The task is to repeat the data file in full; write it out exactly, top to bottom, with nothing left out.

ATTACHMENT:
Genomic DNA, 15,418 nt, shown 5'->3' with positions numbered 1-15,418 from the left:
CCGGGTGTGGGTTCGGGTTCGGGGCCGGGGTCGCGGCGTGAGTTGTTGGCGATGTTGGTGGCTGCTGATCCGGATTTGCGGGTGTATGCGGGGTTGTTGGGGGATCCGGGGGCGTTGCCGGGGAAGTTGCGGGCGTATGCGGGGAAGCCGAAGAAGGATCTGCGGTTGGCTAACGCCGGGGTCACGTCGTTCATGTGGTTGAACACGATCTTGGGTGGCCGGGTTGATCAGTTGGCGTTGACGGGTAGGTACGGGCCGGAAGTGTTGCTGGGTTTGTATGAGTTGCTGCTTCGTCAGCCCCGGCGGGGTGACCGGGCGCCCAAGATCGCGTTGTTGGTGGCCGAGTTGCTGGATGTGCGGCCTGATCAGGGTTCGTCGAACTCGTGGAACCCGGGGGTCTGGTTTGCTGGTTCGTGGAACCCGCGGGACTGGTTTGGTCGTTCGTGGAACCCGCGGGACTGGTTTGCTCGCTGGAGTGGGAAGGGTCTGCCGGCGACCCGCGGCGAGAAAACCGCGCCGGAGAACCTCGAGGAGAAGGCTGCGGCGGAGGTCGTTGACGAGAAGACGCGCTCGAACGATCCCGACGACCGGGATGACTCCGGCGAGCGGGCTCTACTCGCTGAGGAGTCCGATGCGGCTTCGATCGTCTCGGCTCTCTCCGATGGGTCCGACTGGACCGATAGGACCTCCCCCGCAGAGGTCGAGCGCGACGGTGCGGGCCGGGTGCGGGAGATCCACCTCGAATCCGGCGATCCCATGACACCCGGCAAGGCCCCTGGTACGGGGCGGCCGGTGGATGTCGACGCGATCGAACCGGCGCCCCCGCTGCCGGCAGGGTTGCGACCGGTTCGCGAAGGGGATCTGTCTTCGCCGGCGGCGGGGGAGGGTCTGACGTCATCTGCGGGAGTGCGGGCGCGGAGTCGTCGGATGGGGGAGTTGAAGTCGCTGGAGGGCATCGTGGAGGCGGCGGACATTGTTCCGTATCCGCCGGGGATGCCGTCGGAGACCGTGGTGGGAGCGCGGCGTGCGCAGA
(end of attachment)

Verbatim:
Genomic DNA, 15,418 nt, shown 5'->3' with positions numbered 1-15,418 from the left:
CCGGGTGTGGGTTCGGGTTCGGGGCCGGGGTCGCGGCGTGAGTTGTTGGCGATGTTGGTGGCTGCTGATCCGGATTTGCGGGTGTATGCGGGGTTGTTGGGGGATCCGGGGGCGTTGCCGGGGAAGTTGCGGGCGTATGCGGGGAAGCCGAAGAAGGATCTGCGGTTGGCTAACGCCGGGGTCACGTCGTTCATGTGGTTGAACACGATCTTGGGTGGCCGGGTTGATCAGTTGGCGTTGACGGGTAGGTACGGGCCGGAAGTGTTGCTGGGTTTGTATGAGTTGCTGCTTCGTCAGCCCCGGCGGGGTGACCGGGCGCCCAAGATCGCGTTGTTGGTGGCCGAGTTGCTGGATGTGCGGCCTGATCAGGGTTCGTCGAACTCGTGGAACCCGGGGGTCTGGTTTGCTGGTTCGTGGAACCCGCGGGACTGGTTTGGTCGTTCGTGGAACCCGCGGGACTGGTTTGCTCGCTGGAGTGGGAAGGGTCTGCCGGCGACCCGCGGCGAGAAAACCGCGCCGGAGAACCTCGAGGAGAAGGCTGCGGCGGAGGTCGTTGACGAGAAGACGCGCTCGAACGATCCCGACGACCGGGATGACTCCGGCGAGCGGGCTCTACTCGCTGAGGAGTCCGATGCGGCTTCGATCGTCTCGGCTCTCTCCGATGGGTCCGACTGGACCGATAGGACCTCCCCCGCAGAGGTCGAGCGCGACGGTGCGGGCCGGGTGCGGGAGATCCACCTCGAATCCGGCGATCCCATGACACCCGGCAAGGCCCCTGGTACGGGGCGGCCGGTGGATGTCGACGCGATCGAACCGGCGCCCCCGCTGCCGGCAGGGTTGCGACCGGTTCGCGAAGGGGATCTGTCTTCGCCGGCGGCGGGGGAGGGTCTGACGTCATCTGCGGGAGTGCGGGCGCGGAGTCGTCGGATGGGGGAGTTGAAGTCGCTGGAGGGCATCGTGGAGGCGGCGGACATTGTTCCGTATCCGCCGGGGATGCCGTCGGAGACCGTGGTGGGAGCGCGGCGTGCGCAGA